Saturday, 17 September 2011

Turkey on Collision Course with Greece, Cyprus

ANKARA, Turkey (AP) — Greece has protested a decision by Turkey to send a vessel to search for oil and gas close to Greece's easternmost island.

The escalation of tensions in the eastern Mediterranean comes at a times when Turkey told Cyprus not to go ahead with its plan for offshore oil and gas drilling activities. Cyprus has vowed to "exercise its sovereign rights."

Cyprus was split into a Greek Cypriot south and a breakaway Turkish Cypriot north in 1974 when Turkey invaded the island. Cyprus joined the EU in 2004, but only the south enjoys the membership's benefits.

Greece late Thursday protested Turkey's decision to hire a Norwegian research vessel M/V Bergen Surveyor to survey the south of the island of Kastelorizo — an area outside Greek territorial waters, but where Athens has claimed the rights to potential undersea mineral and fossil fuel deposits.

Greek Foreign Ministry spokesman Grigoris Delavekouras called on Turkey to avoid "any research activity that affects Greek sovereign rights in the region," saying the area is within Greece's continental shelf.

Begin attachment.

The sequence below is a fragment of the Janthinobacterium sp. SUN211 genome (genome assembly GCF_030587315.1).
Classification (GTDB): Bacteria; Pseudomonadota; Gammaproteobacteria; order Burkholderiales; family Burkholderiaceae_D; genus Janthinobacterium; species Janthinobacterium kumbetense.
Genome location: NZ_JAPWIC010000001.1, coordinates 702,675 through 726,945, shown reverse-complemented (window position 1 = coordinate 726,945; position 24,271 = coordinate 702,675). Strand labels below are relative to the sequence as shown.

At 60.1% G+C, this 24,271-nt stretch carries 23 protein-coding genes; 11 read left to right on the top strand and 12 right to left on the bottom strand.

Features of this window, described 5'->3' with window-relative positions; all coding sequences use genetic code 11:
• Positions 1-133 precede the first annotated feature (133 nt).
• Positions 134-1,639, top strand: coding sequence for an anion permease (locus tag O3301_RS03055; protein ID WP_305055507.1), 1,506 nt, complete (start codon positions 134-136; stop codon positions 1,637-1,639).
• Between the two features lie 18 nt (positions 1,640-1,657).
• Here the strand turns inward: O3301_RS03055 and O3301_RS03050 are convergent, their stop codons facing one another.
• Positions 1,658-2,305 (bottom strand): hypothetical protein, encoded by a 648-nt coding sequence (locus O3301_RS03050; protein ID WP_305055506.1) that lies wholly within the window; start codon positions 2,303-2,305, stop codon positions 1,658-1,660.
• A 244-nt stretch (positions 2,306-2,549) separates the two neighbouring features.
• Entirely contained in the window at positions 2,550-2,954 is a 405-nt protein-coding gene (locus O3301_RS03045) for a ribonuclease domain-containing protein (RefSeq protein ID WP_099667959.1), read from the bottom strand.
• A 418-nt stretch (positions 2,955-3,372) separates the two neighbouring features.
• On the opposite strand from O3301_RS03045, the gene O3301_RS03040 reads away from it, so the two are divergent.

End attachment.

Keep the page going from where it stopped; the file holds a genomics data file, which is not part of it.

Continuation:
He said Greece was also contacting the shipping company of the Norwegian research vessel, and the Norwegian Foreign Ministry to make the Greek positions known.

Kastelorizo is part of an isolated group of small islands east of Rhodes, just two miles (three kilometers) off Turkey's southern coastal town of Kas.

Greece and Turkey have had disputes for 37 years over delineating the areas for exploration for oil and gas. Turkey does not accept that the islands have their own continental shelf, which Greece claims is supported by international law.

The two countries came close to war in March 1987 when a Turkish research ship entered the Aegean Sea.
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